Bowhunters Mike Andronaco, John Bassett, and Michael Vaughn do their part to help manage the burgeoning deer population in Connecticut. Venison harvested from these hunts is shared with the landowners, but here’s where the strange part comes in: the landowners are the residents of million-dollar homes in wealthy suburban neighborhoods.

History Channel’s Chasing Tail follows Andronaco and his hunting companions as they hunt the deer that have been chewing on thousand-dollar gardens. According to the Rutland Herald, he likes to call owners of the land he hunts on “clients.” Andronaco does not get paid, but the team do make homeowners happy. Out of control deer cause millions in property damage and are dangerous to boot. Over 18,000 deer-related vehicle collisions were reported in the state over the course of 2012, an average of 49 per day.

“We cull a lot of the doe deer, but we like to get a trophy buck once in a while,” Andronaco said. “I usually get a decent buck once a year, something you could mount on the wall. That’s not our focus, though—our focus is on culling the herd.”

The veteran hunter’s rules are simple:

  • Never shoot when people are in the area.
  • Always follow state hunting regulations.
  • You must get permission from homeowners.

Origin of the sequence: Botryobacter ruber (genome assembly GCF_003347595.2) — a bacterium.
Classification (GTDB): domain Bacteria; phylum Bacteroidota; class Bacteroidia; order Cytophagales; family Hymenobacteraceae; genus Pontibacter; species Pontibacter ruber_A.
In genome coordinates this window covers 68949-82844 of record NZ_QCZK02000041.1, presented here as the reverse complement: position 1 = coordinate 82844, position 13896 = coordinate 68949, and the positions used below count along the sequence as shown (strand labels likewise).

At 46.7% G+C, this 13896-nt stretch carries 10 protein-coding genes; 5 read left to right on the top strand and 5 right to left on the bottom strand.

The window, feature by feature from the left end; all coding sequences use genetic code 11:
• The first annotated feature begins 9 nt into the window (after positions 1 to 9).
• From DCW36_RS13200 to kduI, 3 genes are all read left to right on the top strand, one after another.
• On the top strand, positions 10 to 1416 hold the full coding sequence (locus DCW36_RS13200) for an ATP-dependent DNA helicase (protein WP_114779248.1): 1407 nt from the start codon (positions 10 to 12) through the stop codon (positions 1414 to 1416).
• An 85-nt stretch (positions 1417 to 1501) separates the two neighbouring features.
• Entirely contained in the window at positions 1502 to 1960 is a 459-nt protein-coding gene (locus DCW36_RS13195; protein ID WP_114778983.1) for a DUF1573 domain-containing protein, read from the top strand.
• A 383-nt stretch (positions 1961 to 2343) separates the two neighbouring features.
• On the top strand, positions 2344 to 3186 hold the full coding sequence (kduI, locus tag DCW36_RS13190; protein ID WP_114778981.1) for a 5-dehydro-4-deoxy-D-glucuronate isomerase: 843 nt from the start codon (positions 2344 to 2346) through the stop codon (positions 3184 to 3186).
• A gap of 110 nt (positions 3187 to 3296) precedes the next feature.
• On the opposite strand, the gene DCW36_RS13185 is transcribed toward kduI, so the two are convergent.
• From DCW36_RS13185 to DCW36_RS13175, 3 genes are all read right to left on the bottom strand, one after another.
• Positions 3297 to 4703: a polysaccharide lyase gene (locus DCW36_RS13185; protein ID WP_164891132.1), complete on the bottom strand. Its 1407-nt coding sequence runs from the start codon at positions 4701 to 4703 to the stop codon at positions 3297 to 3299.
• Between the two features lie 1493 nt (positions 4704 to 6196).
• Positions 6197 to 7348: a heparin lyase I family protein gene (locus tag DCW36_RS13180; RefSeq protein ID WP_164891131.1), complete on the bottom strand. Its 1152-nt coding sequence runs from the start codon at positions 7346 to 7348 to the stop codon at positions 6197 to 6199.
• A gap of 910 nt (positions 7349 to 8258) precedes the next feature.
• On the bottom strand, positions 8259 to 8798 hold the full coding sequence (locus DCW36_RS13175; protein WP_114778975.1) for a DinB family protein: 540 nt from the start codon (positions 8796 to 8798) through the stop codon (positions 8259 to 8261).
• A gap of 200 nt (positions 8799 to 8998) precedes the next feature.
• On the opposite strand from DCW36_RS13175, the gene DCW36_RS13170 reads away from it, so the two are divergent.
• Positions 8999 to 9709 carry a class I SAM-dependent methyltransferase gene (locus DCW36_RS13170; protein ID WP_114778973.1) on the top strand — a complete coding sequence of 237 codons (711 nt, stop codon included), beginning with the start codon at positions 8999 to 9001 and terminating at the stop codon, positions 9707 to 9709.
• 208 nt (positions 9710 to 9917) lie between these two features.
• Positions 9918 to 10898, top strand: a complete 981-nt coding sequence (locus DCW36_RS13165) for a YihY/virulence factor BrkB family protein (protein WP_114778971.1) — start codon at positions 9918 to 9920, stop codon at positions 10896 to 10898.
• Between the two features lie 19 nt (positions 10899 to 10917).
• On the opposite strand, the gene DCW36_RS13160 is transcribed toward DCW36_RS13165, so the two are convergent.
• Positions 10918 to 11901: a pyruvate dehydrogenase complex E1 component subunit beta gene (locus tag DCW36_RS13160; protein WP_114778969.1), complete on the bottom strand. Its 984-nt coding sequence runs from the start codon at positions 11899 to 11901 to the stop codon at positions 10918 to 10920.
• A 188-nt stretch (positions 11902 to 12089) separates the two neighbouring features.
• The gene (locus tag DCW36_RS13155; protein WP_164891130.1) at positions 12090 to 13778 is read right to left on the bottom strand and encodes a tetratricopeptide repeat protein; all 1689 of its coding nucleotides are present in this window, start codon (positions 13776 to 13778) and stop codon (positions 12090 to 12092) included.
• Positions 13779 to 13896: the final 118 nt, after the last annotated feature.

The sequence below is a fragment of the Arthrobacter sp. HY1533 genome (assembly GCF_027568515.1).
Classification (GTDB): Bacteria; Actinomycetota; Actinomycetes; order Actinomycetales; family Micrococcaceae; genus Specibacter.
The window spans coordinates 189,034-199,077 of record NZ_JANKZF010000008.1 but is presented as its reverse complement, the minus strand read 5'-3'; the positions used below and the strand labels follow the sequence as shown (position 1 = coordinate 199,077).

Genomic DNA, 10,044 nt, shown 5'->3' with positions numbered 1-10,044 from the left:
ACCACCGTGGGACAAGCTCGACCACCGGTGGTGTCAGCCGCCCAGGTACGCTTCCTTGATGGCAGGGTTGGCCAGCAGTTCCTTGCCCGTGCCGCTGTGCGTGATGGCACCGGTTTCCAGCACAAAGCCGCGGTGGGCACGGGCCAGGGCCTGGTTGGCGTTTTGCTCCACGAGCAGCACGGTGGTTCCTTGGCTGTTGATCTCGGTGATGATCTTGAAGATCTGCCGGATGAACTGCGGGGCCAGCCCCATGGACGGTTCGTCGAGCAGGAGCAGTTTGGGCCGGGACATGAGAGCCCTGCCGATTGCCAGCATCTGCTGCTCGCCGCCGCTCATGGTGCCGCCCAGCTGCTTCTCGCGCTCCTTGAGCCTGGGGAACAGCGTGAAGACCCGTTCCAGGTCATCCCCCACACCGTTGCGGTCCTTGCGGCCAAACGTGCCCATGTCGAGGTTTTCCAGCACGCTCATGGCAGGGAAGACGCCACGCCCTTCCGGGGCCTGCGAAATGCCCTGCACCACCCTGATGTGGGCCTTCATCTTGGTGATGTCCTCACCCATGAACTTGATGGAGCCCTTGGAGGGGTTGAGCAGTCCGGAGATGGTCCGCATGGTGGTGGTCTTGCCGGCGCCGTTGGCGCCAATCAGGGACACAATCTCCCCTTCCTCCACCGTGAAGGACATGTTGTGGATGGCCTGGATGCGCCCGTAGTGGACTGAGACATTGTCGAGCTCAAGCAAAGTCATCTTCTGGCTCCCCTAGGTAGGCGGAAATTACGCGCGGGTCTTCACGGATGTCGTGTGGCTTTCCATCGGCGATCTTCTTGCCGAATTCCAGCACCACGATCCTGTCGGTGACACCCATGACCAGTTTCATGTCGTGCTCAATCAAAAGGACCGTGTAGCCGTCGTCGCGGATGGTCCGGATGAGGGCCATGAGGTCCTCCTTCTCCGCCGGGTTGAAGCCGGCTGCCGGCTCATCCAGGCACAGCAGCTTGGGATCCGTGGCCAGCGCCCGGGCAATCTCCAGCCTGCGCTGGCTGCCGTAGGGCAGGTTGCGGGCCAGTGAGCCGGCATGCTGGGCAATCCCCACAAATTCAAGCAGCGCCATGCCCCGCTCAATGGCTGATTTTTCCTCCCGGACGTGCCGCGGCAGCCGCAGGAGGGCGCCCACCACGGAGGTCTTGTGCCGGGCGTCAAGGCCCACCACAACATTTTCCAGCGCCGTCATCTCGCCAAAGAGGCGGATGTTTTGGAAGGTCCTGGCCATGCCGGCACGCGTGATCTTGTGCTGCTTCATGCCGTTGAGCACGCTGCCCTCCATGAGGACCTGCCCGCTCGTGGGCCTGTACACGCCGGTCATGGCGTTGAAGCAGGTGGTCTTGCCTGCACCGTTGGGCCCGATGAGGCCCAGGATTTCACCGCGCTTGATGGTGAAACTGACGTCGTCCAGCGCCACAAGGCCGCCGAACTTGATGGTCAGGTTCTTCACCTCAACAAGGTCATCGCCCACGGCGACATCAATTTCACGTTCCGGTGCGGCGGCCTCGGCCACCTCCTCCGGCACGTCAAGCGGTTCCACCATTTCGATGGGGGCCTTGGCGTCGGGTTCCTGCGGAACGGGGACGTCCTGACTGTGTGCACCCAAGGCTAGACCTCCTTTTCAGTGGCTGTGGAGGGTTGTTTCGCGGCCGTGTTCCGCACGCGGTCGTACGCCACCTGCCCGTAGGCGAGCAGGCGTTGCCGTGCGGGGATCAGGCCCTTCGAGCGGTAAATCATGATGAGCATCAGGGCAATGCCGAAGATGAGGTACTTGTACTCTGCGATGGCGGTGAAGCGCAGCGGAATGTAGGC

Andronaco and his crew converted a large barn into a hunting camp and take as many as 15 deer each season. Much of the venison is donated to food shelters and churches, with the remainder being split between the crew and landowners.

Left Field Pictures, producers of shows such as Pawn Stars, picked up on the idea of filming these suburban outdoorsmen and bounced the idea over to the History Channel. It started when one of Andronaco’s relatives, film student Peter Vandall, began filming the hunting crew as a documentary project. Vandall has since then been retained as an executive producer with Chasing Tail.

Andronaco himself displays a cavalier attitude towards the show–the first episode of which aired last night–and says his main reason for participating is “to get my favorite cousin’s son a job.” Although if the show becomes a hit, he would not mind that either.

You can watch the trailer below:

httpv://youtu.be/_gGJmsrFIqQ

Image screenshot of video by historychannel on youtube

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  • genesis9

    i watched the first two shows back to back, liked them, never wanted to change channels and had a chuckle or two. clearly there was some humorous contrast between the wealthy landowners depicted and the good ol’ boys hangin’ in the barn/camp, wealth can be used to help others. culling deer helps prevent over population, destruction of property, spread of disease among animals and humans, slows down lyme disease, and shares the meat with people. would like more cultural and historical hunting stuff shown and talked about, too. i would like to see this show evolve and continue further by exploring the dimension of hunting throughout history and education and safety – responsibility of a hunter toward nature and all aspects